Feb. 18 (Bloomberg) -- European stocks fell for a third day and German bunds rose amid speculation Italy’s election will fail to produce a clear winner. The yen weakened after the Group of 20 nations stepped back from censuring Japan over its currency policy. Metals declined.
The Stoxx Europe 600 Index lost 0.2 percent at the close. Standard & Poor’s 500 Index futures added 0.1 percent, with U.S. markets closed today for Presidents’ Day. Copper, nickel and aluminum dropped at least 1.1 percent. The yen slid 0.5 percent versus the dollar, while Japanese shares surged 2.1 percent. Platinum jumped after a shooting at a mine in South Africa. Brazil’s benchmark stock index fell to an 11-week low.
Leading candidates in Italy’s Feb. 24-25 election, including former Prime Minister Silvio Berlusconi, began campaigning ahead of the first parliamentary poll since the euro-region debt crisis threw its political establishment into disarray. G-20 finance ministers and central bankers ended talks in Moscow on Feb. 16 pledging not to “target our exchange rates for competitive purposes,” without singling out Japan, whose currency has tumbled 13 percent against the dollar in three months.
“European markets are getting influenced by anxiety about Italian elections,” Manish Singh, who helps manage $2 billion as the London-based head of investment at Crossbridge Capital, said by e-mail. “The G-20 communique has given tacit approval to currency manipulation and reflationary policies and therefore the yen will continue to weaken.”
European Central Bank President Mario Draghi said he urged finance chiefs from the Group of 20 nations to be prudent when talking about currency movements.
About three shares declined for every two that rose in the Stoxx 600, which posted its longest losing streak in a month. Carlsberg A/S tumbled 5.8 percent as the brewer scrapped its medium-term profitability goal. Natixis SA surged 22 percent, the biggest gain since August 2009, after the French investment bank said it plans a 2 billion-euro ($2.67 billion) payment to shareholders.
The yen fell against all 16 of its major peers, extending losses that made it the worst-performing major currency in the past three months. South Korea’s won climbed 0.3 percent to 8.679 yen, the highest since October 2008.
Japanese officials in Moscow denied driving down their currency, arguing that its weakness was a byproduct of their effort to revive the world’s third-largest economy, which would benefit trading partners. The yen may weaken toward 100 per dollar in the next few months, UBS AG said in a report.
Mitsubishi UFJ Financial Group Inc. and Sumitomo Mitsui Financial Group Inc. advanced more than 4 percent in Tokyo. The MSCI Asia Pacific Index gained 0.7 percent. The benchmark trades at 14 times estimated earnings compared with 13.6 for the S&P 500 and 12.3 for the Stoxx Europe 600 Index, according to data compiled by Bloomberg.
The MSCI Emerging Markets Index fell 0.2 percent to 1,063.94, snapping a four-day winning streak, while in Brazil the Bovespa index fell 0.5 percent after economists reduced their growth forecasts for 2014. Retailer B2W Cia. Global do Varejo fell 5.9 percent to its lowest in two months and real estate developer Brookfield Incorporacoes SA slumped 5 percent. Brazil’s real advanced 0.3 percent to 1.9633 per U.S. dollar.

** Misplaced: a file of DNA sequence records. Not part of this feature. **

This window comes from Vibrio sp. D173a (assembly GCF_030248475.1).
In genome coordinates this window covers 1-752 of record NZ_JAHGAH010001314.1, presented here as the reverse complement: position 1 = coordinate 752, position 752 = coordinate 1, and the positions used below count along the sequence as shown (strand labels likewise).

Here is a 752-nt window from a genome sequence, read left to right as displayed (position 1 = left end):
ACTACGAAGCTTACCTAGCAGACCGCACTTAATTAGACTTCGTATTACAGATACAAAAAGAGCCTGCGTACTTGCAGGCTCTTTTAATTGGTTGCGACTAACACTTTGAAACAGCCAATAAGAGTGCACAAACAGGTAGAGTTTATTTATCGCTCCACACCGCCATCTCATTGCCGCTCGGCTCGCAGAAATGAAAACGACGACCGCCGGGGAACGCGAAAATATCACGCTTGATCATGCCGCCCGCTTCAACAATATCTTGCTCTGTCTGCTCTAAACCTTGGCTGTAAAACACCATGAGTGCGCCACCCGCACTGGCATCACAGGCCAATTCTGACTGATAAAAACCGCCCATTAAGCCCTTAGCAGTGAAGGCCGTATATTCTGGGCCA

The ECB’s Draghi warned that the latest euro-area data point to “economic weakness in the early part of 2013,” and that this is expected to be followed by “a very gradual recovery later in the year.” The euro weakened 0.1 percent to $1.3350.
The British pound fell 0.3 percent to $1.5465, the lowest level versus the dollar in more than seven months, after Bank of England policy maker Martin Weale said that U.K. exports may benefit from the currency’s decline.
Berlusconi had 27.8 percent support in an SWG Institute survey published Feb. 8, compared with 33.8 percent for Pier Luigi Bersani, his main rival.
German 10-year bund yields dropped two basis points to 1.63 percent. Equivalent-maturity Italian yields climbed two basis points to 4.40 percent.
Brent crude for March delivery fell 0.2 percent to $117.41 per barrel after a report from the Joint Organisations Data Initiative showed Saudi Arabia exported 7.06 million barrels of oil a day in December, the least since September 2011. WTI crude dropped 0.3 percent to $95.55 per barrel.
Industrial metals declined, with aluminum retreating 2.4 percent from a six-week high to $2,117 a metric ton. Copper fell 1.1 percent, while nickel slid 2.9 percent.
Platinum rose 0.7 percent to $1,692.95 an ounce as police investigated reports that 13 people were injured in a clash between rival unions at Anglo American Platinum Ltd.’s Siphumelele mine in South Africa, the world’s biggest producer of the precious metal.
Spot gold fell less than 0.1 percent to $1,610.03 an ounce. Assets in exchange-traded products holding gold dropped 0.5 percent last week, the biggest decline in almost seven months after billionaires George Soros and Louis Moore Bacon cut their stakes in SPDR Gold Trust, the biggest fund backed by the metal.
EasTone Telecommunications Co. slid the most since July 24 in Taipei, leading losses, after Barclays Plc downgraded the stock. PT Bumi Resources surged 9.4 percent to the highest level since Aug. 24 after Nurhaida, a commissioner at Indonesia’s Financial Services Authority, said a change in ownership control of the company would require a tender offer.
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